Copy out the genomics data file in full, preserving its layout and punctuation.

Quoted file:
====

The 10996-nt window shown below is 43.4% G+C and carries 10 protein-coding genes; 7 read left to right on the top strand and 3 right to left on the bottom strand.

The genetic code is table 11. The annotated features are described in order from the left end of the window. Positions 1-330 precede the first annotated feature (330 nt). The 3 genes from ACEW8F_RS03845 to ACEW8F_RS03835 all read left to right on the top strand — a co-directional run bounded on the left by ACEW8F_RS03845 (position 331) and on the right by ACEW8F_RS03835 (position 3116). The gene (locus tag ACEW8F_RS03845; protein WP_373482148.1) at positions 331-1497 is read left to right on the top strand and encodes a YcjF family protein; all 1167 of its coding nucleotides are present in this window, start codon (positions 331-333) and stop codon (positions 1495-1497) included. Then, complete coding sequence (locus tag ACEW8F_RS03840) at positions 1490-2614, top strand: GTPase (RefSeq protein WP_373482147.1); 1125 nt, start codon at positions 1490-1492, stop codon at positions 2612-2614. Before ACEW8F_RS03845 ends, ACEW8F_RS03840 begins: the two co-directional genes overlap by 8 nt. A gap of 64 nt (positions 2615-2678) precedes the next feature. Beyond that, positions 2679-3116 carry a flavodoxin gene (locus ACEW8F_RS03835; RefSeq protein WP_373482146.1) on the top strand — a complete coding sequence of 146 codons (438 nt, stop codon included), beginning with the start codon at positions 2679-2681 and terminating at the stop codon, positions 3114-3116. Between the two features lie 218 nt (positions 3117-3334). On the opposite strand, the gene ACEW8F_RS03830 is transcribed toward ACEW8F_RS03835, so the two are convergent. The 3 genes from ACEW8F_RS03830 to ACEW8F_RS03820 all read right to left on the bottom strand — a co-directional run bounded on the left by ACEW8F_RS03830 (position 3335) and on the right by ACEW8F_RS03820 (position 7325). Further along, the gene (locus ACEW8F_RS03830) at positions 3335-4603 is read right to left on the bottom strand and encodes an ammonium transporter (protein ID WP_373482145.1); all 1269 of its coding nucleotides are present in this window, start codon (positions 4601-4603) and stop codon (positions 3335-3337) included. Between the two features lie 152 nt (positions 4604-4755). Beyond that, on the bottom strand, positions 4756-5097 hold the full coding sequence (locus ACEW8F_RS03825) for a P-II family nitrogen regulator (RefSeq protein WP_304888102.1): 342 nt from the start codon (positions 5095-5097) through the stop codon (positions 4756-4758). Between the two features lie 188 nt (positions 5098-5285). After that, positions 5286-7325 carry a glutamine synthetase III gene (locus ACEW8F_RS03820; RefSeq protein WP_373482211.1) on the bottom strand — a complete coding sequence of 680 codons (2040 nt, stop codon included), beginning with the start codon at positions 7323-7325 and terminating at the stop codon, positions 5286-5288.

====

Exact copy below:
The 10996-nt window shown below is 43.4% G+C and carries 10 protein-coding genes; 7 read left to right on the top strand and 3 right to left on the bottom strand.

The genetic code is table 11. The annotated features are described in order from the left end of the window. Positions 1-330 precede the first annotated feature (330 nt). The 3 genes from ACEW8F_RS03845 to ACEW8F_RS03835 all read left to right on the top strand — a co-directional run bounded on the left by ACEW8F_RS03845 (position 331) and on the right by ACEW8F_RS03835 (position 3116). The gene (locus tag ACEW8F_RS03845; protein WP_373482148.1) at positions 331-1497 is read left to right on the top strand and encodes a YcjF family protein; all 1167 of its coding nucleotides are present in this window, start codon (positions 331-333) and stop codon (positions 1495-1497) included. Then, complete coding sequence (locus tag ACEW8F_RS03840) at positions 1490-2614, top strand: GTPase (RefSeq protein WP_373482147.1); 1125 nt, start codon at positions 1490-1492, stop codon at positions 2612-2614. Before ACEW8F_RS03845 ends, ACEW8F_RS03840 begins: the two co-directional genes overlap by 8 nt. A gap of 64 nt (positions 2615-2678) precedes the next feature. Beyond that, positions 2679-3116 carry a flavodoxin gene (locus ACEW8F_RS03835; RefSeq protein WP_373482146.1) on the top strand — a complete coding sequence of 146 codons (438 nt, stop codon included), beginning with the start codon at positions 2679-2681 and terminating at the stop codon, positions 3114-3116. Between the two features lie 218 nt (positions 3117-3334). On the opposite strand, the gene ACEW8F_RS03830 is transcribed toward ACEW8F_RS03835, so the two are convergent. The 3 genes from ACEW8F_RS03830 to ACEW8F_RS03820 all read right to left on the bottom strand — a co-directional run bounded on the left by ACEW8F_RS03830 (position 3335) and on the right by ACEW8F_RS03820 (position 7325). Further along, the gene (locus ACEW8F_RS03830) at positions 3335-4603 is read right to left on the bottom strand and encodes an ammonium transporter (protein ID WP_373482145.1); all 1269 of its coding nucleotides are present in this window, start codon (positions 4601-4603) and stop codon (positions 3335-3337) included. Between the two features lie 152 nt (positions 4604-4755). Beyond that, on the bottom strand, positions 4756-5097 hold the full coding sequence (locus ACEW8F_RS03825) for a P-II family nitrogen regulator (RefSeq protein WP_304888102.1): 342 nt from the start codon (positions 5095-5097) through the stop codon (positions 4756-4758). Between the two features lie 188 nt (positions 5098-5285). After that, positions 5286-7325 carry a glutamine synthetase III gene (locus ACEW8F_RS03820; RefSeq protein WP_373482211.1) on the bottom strand — a complete coding sequence of 680 codons (2040 nt, stop codon included), beginning with the start codon at positions 7323-7325 and terminating at the stop codon, positions 5286-5288.